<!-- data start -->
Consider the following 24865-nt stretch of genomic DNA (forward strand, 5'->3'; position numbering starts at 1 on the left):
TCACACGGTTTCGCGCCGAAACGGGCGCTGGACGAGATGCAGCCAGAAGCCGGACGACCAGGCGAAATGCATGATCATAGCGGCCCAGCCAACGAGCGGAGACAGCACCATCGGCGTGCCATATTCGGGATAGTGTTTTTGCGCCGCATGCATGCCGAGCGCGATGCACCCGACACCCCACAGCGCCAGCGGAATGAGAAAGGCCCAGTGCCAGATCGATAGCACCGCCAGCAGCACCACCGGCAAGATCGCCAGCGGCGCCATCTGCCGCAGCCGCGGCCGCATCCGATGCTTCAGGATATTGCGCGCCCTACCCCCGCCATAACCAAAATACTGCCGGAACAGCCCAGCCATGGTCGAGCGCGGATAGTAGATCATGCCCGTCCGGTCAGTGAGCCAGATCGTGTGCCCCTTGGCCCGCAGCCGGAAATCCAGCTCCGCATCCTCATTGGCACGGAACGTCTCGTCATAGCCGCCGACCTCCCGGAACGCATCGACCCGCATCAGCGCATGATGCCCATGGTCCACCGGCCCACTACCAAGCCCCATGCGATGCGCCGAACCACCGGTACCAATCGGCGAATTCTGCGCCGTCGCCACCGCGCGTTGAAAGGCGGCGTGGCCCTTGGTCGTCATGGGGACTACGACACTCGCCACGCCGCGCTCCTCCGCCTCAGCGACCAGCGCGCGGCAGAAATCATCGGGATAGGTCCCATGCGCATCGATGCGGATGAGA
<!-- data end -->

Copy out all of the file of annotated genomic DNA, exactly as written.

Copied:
Consider the following 24865-nt stretch of genomic DNA (forward strand, 5'->3'; position numbering starts at 1 on the left):
TCACACGGTTTCGCGCCGAAACGGGCGCTGGACGAGATGCAGCCAGAAGCCGGACGACCAGGCGAAATGCATGATCATAGCGGCCCAGCCAACGAGCGGAGACAGCACCATCGGCGTGCCATATTCGGGATAGTGTTTTTGCGCCGCATGCATGCCGAGCGCGATGCACCCGACACCCCACAGCGCCAGCGGAATGAGAAAGGCCCAGTGCCAGATCGATAGCACCGCCAGCAGCACCACCGGCAAGATCGCCAGCGGCGCCATCTGCCGCAGCCGCGGCCGCATCCGATGCTTCAGGATATTGCGCGCCCTACCCCCGCCATAACCAAAATACTGCCGGAACAGCCCAGCCATGGTCGAGCGCGGATAGTAGATCATGCCCGTCCGGTCAGTGAGCCAGATCGTGTGCCCCTTGGCCCGCAGCCGGAAATCCAGCTCCGCATCCTCATTGGCACGGAACGTCTCGTCATAGCCGCCGACCTCCCGGAACGCATCGACCCGCATCAGCGCATGATGCCCATGGTCCACCGGCCCACTACCAAGCCCCATGCGATGCGCCGAACCACCGGTACCAATCGGCGAATTCTGCGCCGTCGCCACCGCGCGTTGAAAGGCGGCGTGGCCCTTGGTCGTCATGGGGACTACGACACTCGCCACGCCGCGCTCCTCCGCCTCAGCGACCAGCGCGCGGCAGAAATCATCGGGATAGGTCCCATGCGCATCGATGCGGATGAGA